According to fishing market researchers Southwick & Associates and AnglerSurvey.com, panfish are America’s second-favorite fish, right behind the largemouth bass. And within the larger category of panfish, crappies consistently come out on top.
A similar trend has emerged in Minnesota; results from a questionnaire sent to random fishing license holders puts crappies ahead of yellow perch, even bluegills.
All this data shouldn’t be too surprising. Found in most U.S. waters, crappies run larger than bluegills, provide lots of action, and excellent table fare at the end of the day.
The best time to catch ‘em?
It’s pretty hard to beat spring for both numbers and size. But there’s some misunderstanding as to why crappies move shallow.
Anglers tend to look at any shallow crappie movement as spawning behavior, but there’s much more to it than targeting bedding fish.
As soon as the ice melts, the shallow-water food web awakens — micro-invertebrates and minnows draw waves of crappies into warmer, shallow water. The buffet is officially open after months of suspending in deeper water with minimal movements.
Then there’s the pre-spawn push shallow to shop nesting sites, which males fan out for females. But the actual spawn is a short-lived affair, and females vacate for the nearest deeper cover after dropping their eggs. It’s the males that stay behind to guard the eggs and fry.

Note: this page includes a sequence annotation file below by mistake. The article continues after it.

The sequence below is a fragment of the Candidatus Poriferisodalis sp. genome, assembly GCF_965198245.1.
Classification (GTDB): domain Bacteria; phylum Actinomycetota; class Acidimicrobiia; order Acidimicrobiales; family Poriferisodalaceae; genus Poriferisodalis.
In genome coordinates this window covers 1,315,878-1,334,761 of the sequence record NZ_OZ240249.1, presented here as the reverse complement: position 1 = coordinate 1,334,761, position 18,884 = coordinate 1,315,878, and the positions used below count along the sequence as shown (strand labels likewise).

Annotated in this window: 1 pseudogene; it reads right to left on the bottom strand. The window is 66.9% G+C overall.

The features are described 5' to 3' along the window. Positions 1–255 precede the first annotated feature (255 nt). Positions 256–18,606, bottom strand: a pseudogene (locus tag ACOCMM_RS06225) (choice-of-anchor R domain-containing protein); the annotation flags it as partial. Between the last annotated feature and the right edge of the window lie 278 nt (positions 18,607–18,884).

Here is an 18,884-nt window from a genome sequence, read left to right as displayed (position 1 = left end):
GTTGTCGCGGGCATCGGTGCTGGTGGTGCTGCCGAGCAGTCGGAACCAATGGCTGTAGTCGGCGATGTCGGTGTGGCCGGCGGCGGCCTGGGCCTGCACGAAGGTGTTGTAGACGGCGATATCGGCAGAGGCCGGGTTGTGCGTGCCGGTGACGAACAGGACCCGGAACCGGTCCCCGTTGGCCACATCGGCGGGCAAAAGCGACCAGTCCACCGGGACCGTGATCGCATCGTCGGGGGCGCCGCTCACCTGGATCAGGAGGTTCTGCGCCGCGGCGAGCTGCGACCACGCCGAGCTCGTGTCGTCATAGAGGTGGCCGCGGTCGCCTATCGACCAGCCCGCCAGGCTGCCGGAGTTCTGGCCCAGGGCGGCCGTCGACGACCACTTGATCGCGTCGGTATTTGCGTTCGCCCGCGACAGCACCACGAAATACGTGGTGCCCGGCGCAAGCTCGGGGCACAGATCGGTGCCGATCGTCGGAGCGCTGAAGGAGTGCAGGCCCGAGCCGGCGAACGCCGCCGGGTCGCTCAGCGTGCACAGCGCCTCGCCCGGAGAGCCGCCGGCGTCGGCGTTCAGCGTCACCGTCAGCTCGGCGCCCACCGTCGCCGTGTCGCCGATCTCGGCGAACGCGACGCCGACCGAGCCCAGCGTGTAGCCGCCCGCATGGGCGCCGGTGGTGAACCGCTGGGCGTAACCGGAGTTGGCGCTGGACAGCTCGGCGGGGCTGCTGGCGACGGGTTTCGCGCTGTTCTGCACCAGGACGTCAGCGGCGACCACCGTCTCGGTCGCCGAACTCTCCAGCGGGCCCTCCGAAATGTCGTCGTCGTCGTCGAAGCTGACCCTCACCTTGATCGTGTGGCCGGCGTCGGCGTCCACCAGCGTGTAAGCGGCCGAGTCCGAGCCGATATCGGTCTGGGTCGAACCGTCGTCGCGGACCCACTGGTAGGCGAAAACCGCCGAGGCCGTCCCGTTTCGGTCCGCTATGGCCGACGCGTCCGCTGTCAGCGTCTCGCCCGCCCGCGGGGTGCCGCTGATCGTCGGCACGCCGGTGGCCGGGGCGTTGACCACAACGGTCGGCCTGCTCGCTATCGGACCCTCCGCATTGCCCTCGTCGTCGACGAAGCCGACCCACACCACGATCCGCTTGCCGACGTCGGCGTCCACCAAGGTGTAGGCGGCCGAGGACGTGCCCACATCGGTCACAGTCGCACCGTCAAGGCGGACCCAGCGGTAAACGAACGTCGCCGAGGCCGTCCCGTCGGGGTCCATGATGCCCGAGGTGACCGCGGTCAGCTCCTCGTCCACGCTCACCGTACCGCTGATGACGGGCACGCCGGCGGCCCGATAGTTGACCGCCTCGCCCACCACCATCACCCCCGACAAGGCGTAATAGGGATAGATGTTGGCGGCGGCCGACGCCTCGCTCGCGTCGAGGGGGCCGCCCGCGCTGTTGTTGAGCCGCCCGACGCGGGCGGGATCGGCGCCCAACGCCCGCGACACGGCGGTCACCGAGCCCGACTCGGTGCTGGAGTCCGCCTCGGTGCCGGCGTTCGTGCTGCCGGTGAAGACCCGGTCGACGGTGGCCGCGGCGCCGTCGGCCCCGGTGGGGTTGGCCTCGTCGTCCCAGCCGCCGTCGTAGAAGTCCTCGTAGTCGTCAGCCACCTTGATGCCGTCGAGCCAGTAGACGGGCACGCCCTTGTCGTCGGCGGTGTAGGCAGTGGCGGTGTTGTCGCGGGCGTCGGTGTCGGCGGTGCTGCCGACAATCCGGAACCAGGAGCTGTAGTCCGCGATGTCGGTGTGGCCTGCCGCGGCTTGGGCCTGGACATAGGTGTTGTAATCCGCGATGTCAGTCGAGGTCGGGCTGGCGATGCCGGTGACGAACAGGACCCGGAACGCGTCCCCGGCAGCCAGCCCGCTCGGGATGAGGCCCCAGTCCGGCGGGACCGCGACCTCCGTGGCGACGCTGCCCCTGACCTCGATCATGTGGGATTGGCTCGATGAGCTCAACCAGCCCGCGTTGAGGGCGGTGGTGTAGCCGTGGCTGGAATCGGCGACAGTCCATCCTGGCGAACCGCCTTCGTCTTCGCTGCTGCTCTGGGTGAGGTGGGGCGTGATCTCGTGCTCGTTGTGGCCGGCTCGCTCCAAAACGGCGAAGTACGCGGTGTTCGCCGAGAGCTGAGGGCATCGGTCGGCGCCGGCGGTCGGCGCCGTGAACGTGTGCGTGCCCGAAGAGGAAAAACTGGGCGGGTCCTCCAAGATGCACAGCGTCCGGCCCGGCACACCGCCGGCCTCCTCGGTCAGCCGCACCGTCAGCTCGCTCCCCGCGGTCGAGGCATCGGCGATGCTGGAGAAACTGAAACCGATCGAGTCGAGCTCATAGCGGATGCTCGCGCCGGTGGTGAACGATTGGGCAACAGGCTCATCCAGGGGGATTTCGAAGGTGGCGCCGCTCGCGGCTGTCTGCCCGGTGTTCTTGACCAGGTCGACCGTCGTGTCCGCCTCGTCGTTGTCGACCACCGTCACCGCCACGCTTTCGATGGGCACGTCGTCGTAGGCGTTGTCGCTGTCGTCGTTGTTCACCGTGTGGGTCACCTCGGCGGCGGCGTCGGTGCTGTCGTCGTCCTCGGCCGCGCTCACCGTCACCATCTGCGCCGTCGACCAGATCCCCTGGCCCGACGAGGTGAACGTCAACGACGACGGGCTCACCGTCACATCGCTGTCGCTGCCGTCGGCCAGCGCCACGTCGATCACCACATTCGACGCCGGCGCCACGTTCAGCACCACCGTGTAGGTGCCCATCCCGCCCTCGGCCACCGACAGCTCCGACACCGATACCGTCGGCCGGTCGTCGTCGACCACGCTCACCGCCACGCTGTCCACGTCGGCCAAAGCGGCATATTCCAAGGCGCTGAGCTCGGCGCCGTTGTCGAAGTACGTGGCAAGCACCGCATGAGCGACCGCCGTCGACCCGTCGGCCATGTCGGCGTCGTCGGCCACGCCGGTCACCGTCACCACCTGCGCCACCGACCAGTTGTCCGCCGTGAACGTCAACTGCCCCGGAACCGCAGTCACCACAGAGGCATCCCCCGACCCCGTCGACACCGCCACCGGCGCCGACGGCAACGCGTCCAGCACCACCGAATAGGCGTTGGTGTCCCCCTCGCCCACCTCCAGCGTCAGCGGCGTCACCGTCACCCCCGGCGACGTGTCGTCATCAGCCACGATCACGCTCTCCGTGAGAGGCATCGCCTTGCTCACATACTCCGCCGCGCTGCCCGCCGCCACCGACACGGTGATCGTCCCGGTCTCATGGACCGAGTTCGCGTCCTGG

But no matter what stage you find ‘em shallow, you don’t need a boat to catch fish.
Come ice-out in the Midwest, anglers start lining the shores of bays, channels, and boat harbors, catching fish with simple “hook, line, and sinker” tactics. A pair of waders, canoe, fishing kayak, or jon boat can open up areas a little harder to access. In terms of tackle, a bobber, an Aberdeen-style hook or small jighead, some live bait, and just about any rod and reel will do.
Of course, savvy panfish anglers have greatly refined their tactics, using longer rods and thin-diameter superlines like Sufix NanoBraid for longer casts with tiny jigs and microplastics, no live bait required.
But some days, even springtime crappies can be difficult. They’re stacked up like cord wood in shallow water one day, gone the next.
Reality is: Cold fronts can push crappies deeper and lock their paper-thin lips.
But they’re usually not too far away, typically on that first break to deeper water, which could be six, 10, or 20 feet deep, depending. That’s when a slip-bobber rig, tiny jig, and miniscule crappie minnow or microplastic can work wonders.
This much is certain: Spring crappie fishing is too much fun to miss. And thanks to smart management by state agencies and anglers adopting selective harvest, the crappie fishing in many parts of the country is the best it’s ever been in terms of numbers and size.